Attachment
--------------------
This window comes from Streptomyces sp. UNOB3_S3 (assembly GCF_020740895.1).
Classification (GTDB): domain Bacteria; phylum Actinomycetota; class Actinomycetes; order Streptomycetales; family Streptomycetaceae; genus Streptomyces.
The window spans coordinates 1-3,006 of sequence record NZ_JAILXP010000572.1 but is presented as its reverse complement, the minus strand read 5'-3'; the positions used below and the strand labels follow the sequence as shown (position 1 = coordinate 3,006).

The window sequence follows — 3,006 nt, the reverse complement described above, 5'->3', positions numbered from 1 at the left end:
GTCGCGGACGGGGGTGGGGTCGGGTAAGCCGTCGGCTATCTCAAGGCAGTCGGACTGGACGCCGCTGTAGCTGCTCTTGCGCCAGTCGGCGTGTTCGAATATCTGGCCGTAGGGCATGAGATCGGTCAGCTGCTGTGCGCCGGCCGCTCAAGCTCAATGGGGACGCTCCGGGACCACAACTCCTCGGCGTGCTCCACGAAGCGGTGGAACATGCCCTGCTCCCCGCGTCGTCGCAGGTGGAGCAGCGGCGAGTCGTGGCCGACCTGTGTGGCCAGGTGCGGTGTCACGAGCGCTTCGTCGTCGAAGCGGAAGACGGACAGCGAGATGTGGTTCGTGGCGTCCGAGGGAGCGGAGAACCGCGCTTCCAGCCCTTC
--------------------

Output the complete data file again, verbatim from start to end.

This window comes from Streptomyces sp. UNOB3_S3 (assembly GCF_020740895.1).
Classification (GTDB): domain Bacteria; phylum Actinomycetota; class Actinomycetes; order Streptomycetales; family Streptomycetaceae; genus Streptomyces.
The window spans coordinates 1-3,006 of sequence record NZ_JAILXP010000572.1 but is presented as its reverse complement, the minus strand read 5'-3'; the positions used below and the strand labels follow the sequence as shown (position 1 = coordinate 3,006).

The window sequence follows — 3,006 nt, the reverse complement described above, 5'->3', positions numbered from 1 at the left end:
GTCGCGGACGGGGGTGGGGTCGGGTAAGCCGTCGGCTATCTCAAGGCAGTCGGACTGGACGCCGCTGTAGCTGCTCTTGCGCCAGTCGGCGTGTTCGAATATCTGGCCGTAGGGCATGAGATCGGTCAGCTGCTGTGCGCCGGCCGCTCAAGCTCAATGGGGACGCTCCGGGACCACAACTCCTCGGCGTGCTCCACGAAGCGGTGGAACATGCCCTGCTCCCCGCGTCGTCGCAGGTGGAGCAGCGGCGAGTCGTGGCCGACCTGTGTGGCCAGGTGCGGTGTCACGAGCGCTTCGTCGTCGAAGCGGAAGACGGACAGCGAGATGTGGTTCGTGGCGTCCGAGGGAGCGGAGAACCGCGCTTCCAGCCCTTC